In a study of over 4,000 people, guess what percentage said that their team would be more effective if they were better at holding each other accountable?
89%! 89% of people said that their team would be MORE effective, simply by holding each other accountable to what they said they would do.
So, why don’t we do it? Because it’s uncomfortable! But do you want to know what is more uncomfortable? Not achieving results, not hitting budget, falling short of your KPI’s, having to go through performance management, getting made redundant or someone on your team getting made redundant.
Accountability is the hardest of all five behaviours for teams to embrace, but remember when I said that the behaviours were compounding? Well, when team members trust each other, when they weighed in on a discussion that led them to a decision that they all committed to, it makes it a lot easier to say “hey, we committed to that, you said you were going to do it but it doesn’t look like you have. What’s going on?”
Now, you may have noticed that when talking about accountability, I am talking about peer-to-peer accountability; this is because the very best teams almost never have to go to the leader.
Lencioni says “A leader should not be the primary source of accountability on a team. The leader is the ultimate source of accountability, but the primary, most frequent source of accountability needs to be teammates.”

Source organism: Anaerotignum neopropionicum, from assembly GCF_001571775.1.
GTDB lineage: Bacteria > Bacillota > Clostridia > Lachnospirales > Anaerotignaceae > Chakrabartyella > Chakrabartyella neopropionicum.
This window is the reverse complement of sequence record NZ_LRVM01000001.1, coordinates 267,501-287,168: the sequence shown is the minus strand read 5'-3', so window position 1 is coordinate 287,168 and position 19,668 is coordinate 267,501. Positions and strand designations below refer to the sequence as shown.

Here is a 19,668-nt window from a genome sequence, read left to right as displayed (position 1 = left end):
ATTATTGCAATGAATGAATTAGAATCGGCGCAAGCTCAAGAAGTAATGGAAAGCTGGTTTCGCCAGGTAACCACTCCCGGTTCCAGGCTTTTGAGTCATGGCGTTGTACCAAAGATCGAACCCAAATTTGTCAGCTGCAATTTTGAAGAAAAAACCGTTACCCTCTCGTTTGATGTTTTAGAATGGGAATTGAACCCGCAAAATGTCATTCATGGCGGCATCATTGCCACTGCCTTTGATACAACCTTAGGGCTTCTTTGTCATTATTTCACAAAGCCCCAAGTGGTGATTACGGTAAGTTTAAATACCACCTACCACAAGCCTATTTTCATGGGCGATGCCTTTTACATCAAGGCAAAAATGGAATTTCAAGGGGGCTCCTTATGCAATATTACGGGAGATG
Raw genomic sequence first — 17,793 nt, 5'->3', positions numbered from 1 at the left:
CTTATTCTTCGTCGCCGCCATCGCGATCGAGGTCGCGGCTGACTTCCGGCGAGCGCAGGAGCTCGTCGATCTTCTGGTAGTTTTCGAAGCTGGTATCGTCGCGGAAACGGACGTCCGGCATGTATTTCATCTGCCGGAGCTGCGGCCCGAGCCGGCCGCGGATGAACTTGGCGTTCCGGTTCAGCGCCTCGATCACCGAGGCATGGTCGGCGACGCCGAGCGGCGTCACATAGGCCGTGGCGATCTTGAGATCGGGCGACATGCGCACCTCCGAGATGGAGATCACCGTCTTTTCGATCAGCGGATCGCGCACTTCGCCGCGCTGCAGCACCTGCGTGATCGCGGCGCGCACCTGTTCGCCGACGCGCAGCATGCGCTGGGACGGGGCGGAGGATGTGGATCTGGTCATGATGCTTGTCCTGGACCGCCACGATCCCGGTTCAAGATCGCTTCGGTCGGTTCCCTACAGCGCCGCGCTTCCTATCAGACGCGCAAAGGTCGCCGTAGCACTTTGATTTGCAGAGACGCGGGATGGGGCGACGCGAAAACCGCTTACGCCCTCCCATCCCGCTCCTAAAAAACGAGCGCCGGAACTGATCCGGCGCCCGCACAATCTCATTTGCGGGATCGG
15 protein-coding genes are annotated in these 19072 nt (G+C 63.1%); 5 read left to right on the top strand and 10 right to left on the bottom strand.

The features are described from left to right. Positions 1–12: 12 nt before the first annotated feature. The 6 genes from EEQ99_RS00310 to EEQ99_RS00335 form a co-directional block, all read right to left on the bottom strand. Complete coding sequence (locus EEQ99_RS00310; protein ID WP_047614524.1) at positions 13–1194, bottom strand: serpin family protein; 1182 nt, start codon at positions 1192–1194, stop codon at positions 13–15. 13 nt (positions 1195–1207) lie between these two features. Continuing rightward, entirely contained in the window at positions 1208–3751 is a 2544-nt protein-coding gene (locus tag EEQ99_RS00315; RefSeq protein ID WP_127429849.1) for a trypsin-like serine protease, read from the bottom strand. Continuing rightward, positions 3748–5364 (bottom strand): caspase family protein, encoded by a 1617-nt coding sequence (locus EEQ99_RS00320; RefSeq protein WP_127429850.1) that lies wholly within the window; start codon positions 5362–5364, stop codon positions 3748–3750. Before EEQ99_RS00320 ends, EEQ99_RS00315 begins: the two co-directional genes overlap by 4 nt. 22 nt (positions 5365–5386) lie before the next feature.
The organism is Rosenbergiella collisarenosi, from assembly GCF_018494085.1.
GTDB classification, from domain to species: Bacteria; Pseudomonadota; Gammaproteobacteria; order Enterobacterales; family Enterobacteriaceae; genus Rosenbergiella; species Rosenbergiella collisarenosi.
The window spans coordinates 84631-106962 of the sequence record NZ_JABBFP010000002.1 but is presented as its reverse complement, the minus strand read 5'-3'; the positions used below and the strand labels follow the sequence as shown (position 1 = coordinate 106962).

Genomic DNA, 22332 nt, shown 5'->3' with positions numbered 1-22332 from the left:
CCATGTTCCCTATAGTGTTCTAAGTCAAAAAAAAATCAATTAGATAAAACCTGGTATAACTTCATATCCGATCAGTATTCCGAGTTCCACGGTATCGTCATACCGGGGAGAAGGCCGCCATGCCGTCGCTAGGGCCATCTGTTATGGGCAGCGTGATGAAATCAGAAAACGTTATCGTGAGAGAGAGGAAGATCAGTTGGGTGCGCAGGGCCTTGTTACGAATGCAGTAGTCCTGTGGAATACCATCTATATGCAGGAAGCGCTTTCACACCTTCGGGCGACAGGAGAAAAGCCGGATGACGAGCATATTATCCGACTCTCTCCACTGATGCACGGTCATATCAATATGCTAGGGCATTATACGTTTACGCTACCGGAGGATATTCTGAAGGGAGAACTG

Even when we understand the value of accountability, it can still be hard to act on it. If you’re anything like me, having to hold someone accountable may not be your strong suit, but think about it this way: if you don’t hold someone accountable, you are doing them a disservice because you aren’t giving them the chance to improve.
Something that can make peer-to-peer accountability easier is to have a sentence or phrase that you all use when holding someone accountable. For example, at Human Tribe, one of the teams that we have taken through the Five Behaviours of a Cohesive Team program have a sentence (inspired by Brené Brown): “Consider this an act of love”. All team members know what is coming if they hear this sentence and they have all agreed that they will never take it personally or as an attack, rather they view it as a gift from their teammate.
Does your team have a special way you hold each other accountable?
Jess Weiss / Managing Consultant